While Japan and South Korea are traditionally rivals on the pitch, Koyama said that his team had regularly consulted with the K-League, which opened its season in May with a dedicated English-language reporting team.

“They sent a delegation here last year; they were building a production center in Seoul to put together their broadcasts. They visited the J. League archives and we’ve exchanged a lot of information with them,” Koyama said.

“The coronavirus situation calmed down in South Korea first so they were able to start their season, and we’ve heard a lot about how that went … as well as their process for overseas broadcast sales.”

The J. League will hopefully be able to use that information to further enlarge its slate of international broadcasters — a process that began last December when Japanese marketing megafirm Dentsu acquired the global rights outside of Japan and China for a three-year period.

In Thailand, rights have shifted from TrueTV to local sports media giant Siamsport, with the country’s national broadcaster MCOT acquiring a sublicense that will see matches shown on free-to-air channels.

“Initially we were trying to increase the league’s exposure and raise its popularity, rather than profit from selling the broadcast rights,” said Koyama. “In Thailand we’ve finally entered the phase of being able to monetize those broadcast rights and it’s becoming a key part of our business plan that we want to spread to other countries.

“It’s important that we have balance in our business portfolio, not only generating income from domestic rights, but also earning revenue from overseas. The Premier League gets 40 to 50 percent of its income from overseas broadcasts; Germany’s Bundesliga is only at about 20 percent. The J. League is only getting a few percent; we want to get that above 10 percent soon.”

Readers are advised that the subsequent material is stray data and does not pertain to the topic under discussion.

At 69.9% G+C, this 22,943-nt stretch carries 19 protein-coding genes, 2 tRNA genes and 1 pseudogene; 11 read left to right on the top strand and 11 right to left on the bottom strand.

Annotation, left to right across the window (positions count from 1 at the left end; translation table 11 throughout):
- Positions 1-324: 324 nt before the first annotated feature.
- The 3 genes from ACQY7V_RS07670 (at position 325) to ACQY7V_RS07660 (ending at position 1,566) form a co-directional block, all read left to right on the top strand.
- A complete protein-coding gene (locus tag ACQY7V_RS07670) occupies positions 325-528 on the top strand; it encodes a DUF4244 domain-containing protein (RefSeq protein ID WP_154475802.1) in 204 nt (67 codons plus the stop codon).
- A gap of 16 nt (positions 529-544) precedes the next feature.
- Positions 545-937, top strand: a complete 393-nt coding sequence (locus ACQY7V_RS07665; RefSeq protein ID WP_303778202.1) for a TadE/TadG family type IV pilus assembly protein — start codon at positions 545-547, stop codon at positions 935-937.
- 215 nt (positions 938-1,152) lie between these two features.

This week the league announced additional deals covering Eastern Europe, as well as Germany, Austria and Switzerland. They will join the United Kingdom and Australia, which had broadcasters lined up from the start of the season.

Compared to last season, when the league’s global feed was heavy on Iniesta, Chanathip and title-pursuing teams like Yokohama F. Marinos and FC Tokyo, international fans can expect a wider variety of matchups this year, with four matches per round being made available.

Koyama also hopes that the push by clubs to deliver more digital content during the coronavirus stoppage will eventually translate into more direct outreach to international fans at the club level, rather than just the league level.

“They’ve been creating more content than ever before and are starting to monetize. And the target audience doesn’t have to be limited to Japan,” Koyama said. “I don’t think they don’t want to do it, but they have to prioritize and don’t have the resources.

“If (the league) can create results with international outreach and monetize it, clubs will want to follow. It’s not going to happen across (all 56 clubs) immediately, but we can support their efforts.”